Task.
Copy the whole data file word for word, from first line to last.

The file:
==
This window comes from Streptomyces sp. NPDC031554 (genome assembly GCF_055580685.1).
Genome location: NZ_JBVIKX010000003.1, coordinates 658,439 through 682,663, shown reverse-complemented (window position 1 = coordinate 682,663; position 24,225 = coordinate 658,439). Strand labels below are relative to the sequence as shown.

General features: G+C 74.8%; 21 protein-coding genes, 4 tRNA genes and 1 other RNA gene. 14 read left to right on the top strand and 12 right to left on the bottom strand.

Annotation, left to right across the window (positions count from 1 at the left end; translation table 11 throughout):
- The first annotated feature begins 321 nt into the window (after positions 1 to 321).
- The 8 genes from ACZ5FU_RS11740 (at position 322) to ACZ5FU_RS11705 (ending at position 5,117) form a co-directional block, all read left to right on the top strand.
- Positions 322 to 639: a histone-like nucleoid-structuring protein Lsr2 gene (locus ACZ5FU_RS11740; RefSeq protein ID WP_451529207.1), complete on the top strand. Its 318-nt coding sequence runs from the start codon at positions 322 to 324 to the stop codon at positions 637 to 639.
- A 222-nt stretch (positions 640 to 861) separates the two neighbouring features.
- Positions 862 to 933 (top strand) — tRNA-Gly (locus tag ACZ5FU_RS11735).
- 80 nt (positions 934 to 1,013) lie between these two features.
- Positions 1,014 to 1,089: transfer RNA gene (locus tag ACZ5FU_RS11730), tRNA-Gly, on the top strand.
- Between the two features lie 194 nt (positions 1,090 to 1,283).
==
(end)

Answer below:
This window comes from Streptomyces sp. NPDC031554 (genome assembly GCF_055580685.1).
Genome location: NZ_JBVIKX010000003.1, coordinates 658,439 through 682,663, shown reverse-complemented (window position 1 = coordinate 682,663; position 24,225 = coordinate 658,439). Strand labels below are relative to the sequence as shown.

General features: G+C 74.8%; 21 protein-coding genes, 4 tRNA genes and 1 other RNA gene. 14 read left to right on the top strand and 12 right to left on the bottom strand.

Annotation, left to right across the window (positions count from 1 at the left end; translation table 11 throughout):
- The first annotated feature begins 321 nt into the window (after positions 1 to 321).
- The 8 genes from ACZ5FU_RS11740 (at position 322) to ACZ5FU_RS11705 (ending at position 5,117) form a co-directional block, all read left to right on the top strand.
- Positions 322 to 639: a histone-like nucleoid-structuring protein Lsr2 gene (locus ACZ5FU_RS11740; RefSeq protein ID WP_451529207.1), complete on the top strand. Its 318-nt coding sequence runs from the start codon at positions 322 to 324 to the stop codon at positions 637 to 639.
- A 222-nt stretch (positions 640 to 861) separates the two neighbouring features.
- Positions 862 to 933 (top strand) — tRNA-Gly (locus tag ACZ5FU_RS11735).
- 80 nt (positions 934 to 1,013) lie between these two features.
- Positions 1,014 to 1,089: transfer RNA gene (locus tag ACZ5FU_RS11730), tRNA-Gly, on the top strand.
- Between the two features lie 194 nt (positions 1,090 to 1,283).